|Morning tea with Kira|
Sunrise – Recently I’ve been waking up in the pre-dawn twilight. Once my mind starts going, sleep is an impossibility, so I read my devotional, check email, news, etc until my alarm goes off.
Breakfast – Currently I’m in a strawberry-banana smoothie and banana bread phase. I get a handful of strawberries from my garden each week and there are ample supplies of ripe bananas.
|Chapel on far left and Hospital|
Most days, work at the hospital starts at 8am, but on Mondays and Fridays we start early for Chapel and Doctor’s Meeting (continuing education), respectively.
|Road to the Hospital|
The walk to the hospital only takes about 5 minutes along a gravel road lined with staff houses.
|Surgical ward rounds|
Ward Rounds – Rounds on the surgical ward are usually fairly concise. We grab our rolling stools, start at bed 1 and roll our way around the large open ward all the way to bed 29. Charts and medication sheets are placed out on each bed for our review, new orders, and discharges.
|Dr. Jim on surgical ward rounds|
After Surgical Ward, we make quick rounds through the medical and pediatric wards to see any surgical consults.
|Surgery clinic waiting room|
Clinic, OT and Minor Procedures – Monday and Wednesday are surgery clinic days. Tuesday and Thursday are Operating Theatre days. Wednesday and Friday are Minor Procedure days. But, urgent or emergent surgeries can happen any day of the week.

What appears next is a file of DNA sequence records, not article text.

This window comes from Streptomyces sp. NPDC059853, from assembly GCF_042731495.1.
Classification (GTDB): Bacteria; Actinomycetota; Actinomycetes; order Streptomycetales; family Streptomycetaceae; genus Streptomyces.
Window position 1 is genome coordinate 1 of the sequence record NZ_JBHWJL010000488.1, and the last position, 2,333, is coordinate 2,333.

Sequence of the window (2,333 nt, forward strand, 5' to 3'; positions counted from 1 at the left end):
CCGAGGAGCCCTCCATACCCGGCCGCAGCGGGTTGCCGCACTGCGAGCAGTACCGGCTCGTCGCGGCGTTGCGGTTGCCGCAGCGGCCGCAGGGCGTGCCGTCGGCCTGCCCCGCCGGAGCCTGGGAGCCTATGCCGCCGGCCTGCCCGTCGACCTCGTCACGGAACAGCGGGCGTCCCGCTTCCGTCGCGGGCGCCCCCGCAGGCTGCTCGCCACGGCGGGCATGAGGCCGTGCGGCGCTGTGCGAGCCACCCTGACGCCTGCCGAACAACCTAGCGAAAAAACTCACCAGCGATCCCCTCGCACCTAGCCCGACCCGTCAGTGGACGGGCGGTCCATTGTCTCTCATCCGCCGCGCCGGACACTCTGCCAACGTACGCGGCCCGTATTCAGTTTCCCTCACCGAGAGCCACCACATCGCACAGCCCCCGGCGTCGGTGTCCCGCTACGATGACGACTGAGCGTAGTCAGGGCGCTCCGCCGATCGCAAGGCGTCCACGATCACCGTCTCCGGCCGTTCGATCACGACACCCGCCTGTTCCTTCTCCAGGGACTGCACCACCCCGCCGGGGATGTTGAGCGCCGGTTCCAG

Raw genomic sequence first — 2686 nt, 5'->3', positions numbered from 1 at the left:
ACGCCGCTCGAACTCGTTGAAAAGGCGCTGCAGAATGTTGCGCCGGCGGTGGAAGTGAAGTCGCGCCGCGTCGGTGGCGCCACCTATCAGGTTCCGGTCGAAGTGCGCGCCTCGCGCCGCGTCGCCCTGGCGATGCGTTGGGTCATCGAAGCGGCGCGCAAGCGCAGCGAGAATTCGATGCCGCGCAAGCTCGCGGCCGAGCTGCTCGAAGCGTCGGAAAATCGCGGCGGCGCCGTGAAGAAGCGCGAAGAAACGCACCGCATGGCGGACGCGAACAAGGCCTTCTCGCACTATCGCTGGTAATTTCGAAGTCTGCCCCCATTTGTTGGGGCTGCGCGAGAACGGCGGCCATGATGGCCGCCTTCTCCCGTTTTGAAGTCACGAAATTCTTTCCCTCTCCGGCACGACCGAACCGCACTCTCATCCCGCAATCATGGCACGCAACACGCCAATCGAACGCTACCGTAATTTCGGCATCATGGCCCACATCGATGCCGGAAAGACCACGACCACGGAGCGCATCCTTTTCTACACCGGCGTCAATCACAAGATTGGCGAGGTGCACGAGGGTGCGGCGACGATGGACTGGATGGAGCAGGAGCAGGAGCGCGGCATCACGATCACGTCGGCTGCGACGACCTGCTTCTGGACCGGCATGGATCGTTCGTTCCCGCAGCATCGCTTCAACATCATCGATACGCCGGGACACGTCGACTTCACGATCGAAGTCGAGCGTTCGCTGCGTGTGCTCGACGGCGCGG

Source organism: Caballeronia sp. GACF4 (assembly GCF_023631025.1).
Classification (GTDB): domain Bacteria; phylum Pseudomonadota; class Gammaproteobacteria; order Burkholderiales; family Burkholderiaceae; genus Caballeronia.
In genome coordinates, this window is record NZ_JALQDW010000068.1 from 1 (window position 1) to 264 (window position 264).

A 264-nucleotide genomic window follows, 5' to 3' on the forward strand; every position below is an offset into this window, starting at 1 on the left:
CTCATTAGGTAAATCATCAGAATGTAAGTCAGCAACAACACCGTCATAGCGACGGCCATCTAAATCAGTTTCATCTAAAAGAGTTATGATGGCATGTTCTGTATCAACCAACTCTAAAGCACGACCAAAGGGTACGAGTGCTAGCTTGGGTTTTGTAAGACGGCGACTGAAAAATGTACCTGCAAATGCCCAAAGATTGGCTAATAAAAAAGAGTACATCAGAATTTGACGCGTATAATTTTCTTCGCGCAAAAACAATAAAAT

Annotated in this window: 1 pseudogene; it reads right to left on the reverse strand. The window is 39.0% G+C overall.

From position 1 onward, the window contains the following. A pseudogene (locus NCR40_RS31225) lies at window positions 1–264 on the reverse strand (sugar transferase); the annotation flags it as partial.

As a team, we typically see 30-40 patients on an average clinic day—mostly referrals from the medical doctors, post-operative follow-ups or pre-operative admissions. During the day, the medical doctors will find us if they have urgent surgical consults in the Emergency Room or a mother on Labor and Delivery who needs a C-section.
|Operating Theatre staff|
Operative days usually average 6-8 cases split between 2 operating rooms. Frequently, we have a Rural Registrar training in surgery who assists or performs portions of the procedure as appropriate for their skill level. We also have nursing students who learn to first assist.
Lunch – Usually, I walk home for lunch, but the surgery schedule can be unpredictable. For some reason the lunch hour seems to be a popular time for emergent C-sections.
|Dr. Jim and Dr. Rebecca, rural|
registrar, reviewing a chapter
in Primary Surgery text.
|Dr. Cindy, rural registrar in|
Afternoons – Most afternoons, we continue the morning schedule wherever we left off – in clinic or OT. When we finish work early, we try to help with minor procedures or casting in the ER. Once or twice a week, we will review educational topics with our Rural Registrar.
|Balance beam day in gymnastics|
Evenings - Each week varies, but typically one or two nights a week I will invite someone over for dinner or be invited to dinner, which is always a nice time to visit with the other families or volunteers on station. Occasionally, we'll plan a game night or movie night. Thursday nights are prayer meeting. The rest of the evenings I enjoy time to read, catch up on correspondence, or work on craft projects.
Weekends are a mix of work, rest and play. This past Saturday was a busy day on-call with 3 surgeries, an early morning chest tube after a stabbing, and a post-op patient needing some attention.
|All dressed up for church|
in our meri blouses
This week, Sunday was my day of rest which included calling my parents, going to church, and relaxing. I often work in the garden, go for a walk or enjoy a meal with friends. Even though the weeks have a nice routine, each day is new and different, and I see God working through the hospital and staff each and every day.